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2021-01-14

The Rise and Fall of Amazon

 

Ray W. Keiser
January 14, 2021

Less than 27 years, that's all it takes.

Jeff Bezos founded Amazon in 1994.  It went through a couple of name changes at the beginning, but the core of one of the first Internet bookstores went online July 5, 1994.

Some of you (especially those born after 1990) will have to read that last paragraph again to catch the full meaning: Amazon was founded as a book store.  All of that other stuff came later.

Bezos chose books as a product because he knew that they would be easy to distribute, and could be sold all over the world. His business model was based on the easy sharing of knowledge and ideas.

Over time, Amazon began adding new products: CDs and DVDs, video games, Kindle tablets, clothing, etc.  Its website became a model for how online shopping could be done, by suggesting related and alternate items and making re-orders easy. It began adding web services for business partners, beginning with A9, a web search and advertising research arm, then expanding into the application and hosting cloud services that Amazon Web Services (AWS) is known for. They've acquired various companies, from Zappos to Whole Foods. They added the ability for partners to sell their own wares within Amazon's marketplace. They helped drive the industry in digital and streaming services, starting with e-books, and later music, video, and audiobooks. And, of course, they introduced the popular Amazon Prime option to help drive customer loyalty.

Amazon isn't perfect: the aforementioned A9 service has since been dismantled, its technology folded back into Amazon's main site.  And they have had some bad calls (the Fire Phone was a noteworthy disaster).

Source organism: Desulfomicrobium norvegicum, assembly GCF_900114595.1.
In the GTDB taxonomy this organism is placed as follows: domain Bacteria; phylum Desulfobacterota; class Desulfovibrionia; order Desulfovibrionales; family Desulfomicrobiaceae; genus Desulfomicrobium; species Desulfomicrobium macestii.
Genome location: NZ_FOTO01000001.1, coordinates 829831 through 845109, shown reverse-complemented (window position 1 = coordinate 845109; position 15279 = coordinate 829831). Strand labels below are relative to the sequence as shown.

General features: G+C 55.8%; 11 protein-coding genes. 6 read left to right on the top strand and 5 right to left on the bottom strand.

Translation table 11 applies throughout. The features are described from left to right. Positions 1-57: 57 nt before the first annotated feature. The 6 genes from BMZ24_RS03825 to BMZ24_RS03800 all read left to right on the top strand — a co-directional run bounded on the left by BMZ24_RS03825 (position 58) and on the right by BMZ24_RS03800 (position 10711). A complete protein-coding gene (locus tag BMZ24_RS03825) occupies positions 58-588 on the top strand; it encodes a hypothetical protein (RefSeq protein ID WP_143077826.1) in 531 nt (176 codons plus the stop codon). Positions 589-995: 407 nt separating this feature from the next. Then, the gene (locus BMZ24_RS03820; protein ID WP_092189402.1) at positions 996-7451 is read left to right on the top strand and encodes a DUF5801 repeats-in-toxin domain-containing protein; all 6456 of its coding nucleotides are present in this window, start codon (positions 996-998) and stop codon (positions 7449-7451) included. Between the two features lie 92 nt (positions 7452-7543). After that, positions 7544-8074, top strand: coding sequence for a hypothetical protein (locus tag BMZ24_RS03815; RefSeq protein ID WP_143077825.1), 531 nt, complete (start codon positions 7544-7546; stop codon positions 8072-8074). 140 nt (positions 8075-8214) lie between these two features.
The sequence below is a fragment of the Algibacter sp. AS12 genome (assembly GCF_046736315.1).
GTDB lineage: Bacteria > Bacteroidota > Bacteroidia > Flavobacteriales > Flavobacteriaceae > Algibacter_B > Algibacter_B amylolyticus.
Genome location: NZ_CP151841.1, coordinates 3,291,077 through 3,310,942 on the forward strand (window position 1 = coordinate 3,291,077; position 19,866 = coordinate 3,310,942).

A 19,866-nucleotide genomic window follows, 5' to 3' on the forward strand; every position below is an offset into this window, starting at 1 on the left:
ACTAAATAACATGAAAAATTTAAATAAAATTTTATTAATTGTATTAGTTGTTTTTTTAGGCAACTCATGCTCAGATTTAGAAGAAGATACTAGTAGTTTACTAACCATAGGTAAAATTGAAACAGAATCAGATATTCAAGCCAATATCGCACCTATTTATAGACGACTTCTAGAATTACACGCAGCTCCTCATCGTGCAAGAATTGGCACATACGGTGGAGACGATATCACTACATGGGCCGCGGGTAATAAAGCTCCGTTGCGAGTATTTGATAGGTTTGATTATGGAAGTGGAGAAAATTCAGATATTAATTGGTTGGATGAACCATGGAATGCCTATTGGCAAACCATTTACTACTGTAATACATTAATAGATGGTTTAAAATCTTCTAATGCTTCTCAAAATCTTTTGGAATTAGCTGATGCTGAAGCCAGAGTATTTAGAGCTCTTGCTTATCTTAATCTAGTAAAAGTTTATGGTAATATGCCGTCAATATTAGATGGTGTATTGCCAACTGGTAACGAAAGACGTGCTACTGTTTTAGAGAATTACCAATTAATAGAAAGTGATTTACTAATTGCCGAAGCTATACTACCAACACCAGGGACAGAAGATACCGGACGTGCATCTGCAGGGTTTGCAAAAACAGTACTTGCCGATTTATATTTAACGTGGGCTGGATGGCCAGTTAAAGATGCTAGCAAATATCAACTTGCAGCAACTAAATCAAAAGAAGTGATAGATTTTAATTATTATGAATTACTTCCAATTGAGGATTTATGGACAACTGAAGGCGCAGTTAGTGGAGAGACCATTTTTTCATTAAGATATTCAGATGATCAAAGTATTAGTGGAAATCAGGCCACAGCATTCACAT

But for the most part, Bezos and his team have made shrewd decisions, time and time again accurately predicting market directions and gaining enviable strategic footholds. And in the process, Bezos became one of the wealthiest men in the world (as of this writing, he was just dethroned to #2, by Elon Musk).

More prominently in the news, AWS recently ousted the conservative social network Parler from its network, with only 24 hours notice. Parler's crime: allowing users to speak their minds without censorship. Oh, the horror!

Bear in mind that this was in the same week that Facebook and Twitter began cleansing their user base of "offensive" accounts. Google and Apple joined Amazon in removing Parler's free app from their stores.  Make no mistake, this was a coordinated effort.  But Amazon's actions were the most devastating blow, and it remains to be seen whether Parler will recover.

Compared to Facebook and Twitter, Parler is a relatively small fish in the social networking ocean. Amazon's actions are tantamount to a landlord revoking the lease on a local mom & pop grocery store, simply because the landlord is friends with the local Wal-Mart manager, and doesn't like some of the things the grocer's customers say.

And they did it with only 24 hours notice.

Note: I don't agree with all of the things that Parler's users were saying.  I abhor racism, and don't condone hate directed at anyone.  But I can disagree with the things said, while supporting their right to say them. If you don't understand how terrifying Amazon's actions are, you truly don't understand the concept of free speech, and how important it was to America's foundersSupporting free speech means supporting the right for people to say things that are uncomfortable, disrespectful, offensive, and downright repugnant.

All of this is to say that it took less than 27 years for Jeff Bezos and Amazon to go from a bookseller, helping in the easy exchange of knowledge and ideas, to the preeminent censor of "dangerous" ideas on the Internet.  Amazon has risen to become a business powerhouse, but in the process has fallen into moral decay.

- RWK

Source: https://en.wikipedia.org/wiki/History_of_Amazon

2021-01-10

Big Tech censorship = Technological fascism

When you silence your opposition, you don't change their mind.
All you do is show how afraid you are of them.


 

2021-01-04

Disarmament and tyranny go hand and glove.


 What does a government do, once it has disarmed its populace?

As history has shown, the answer is: Anything it wants.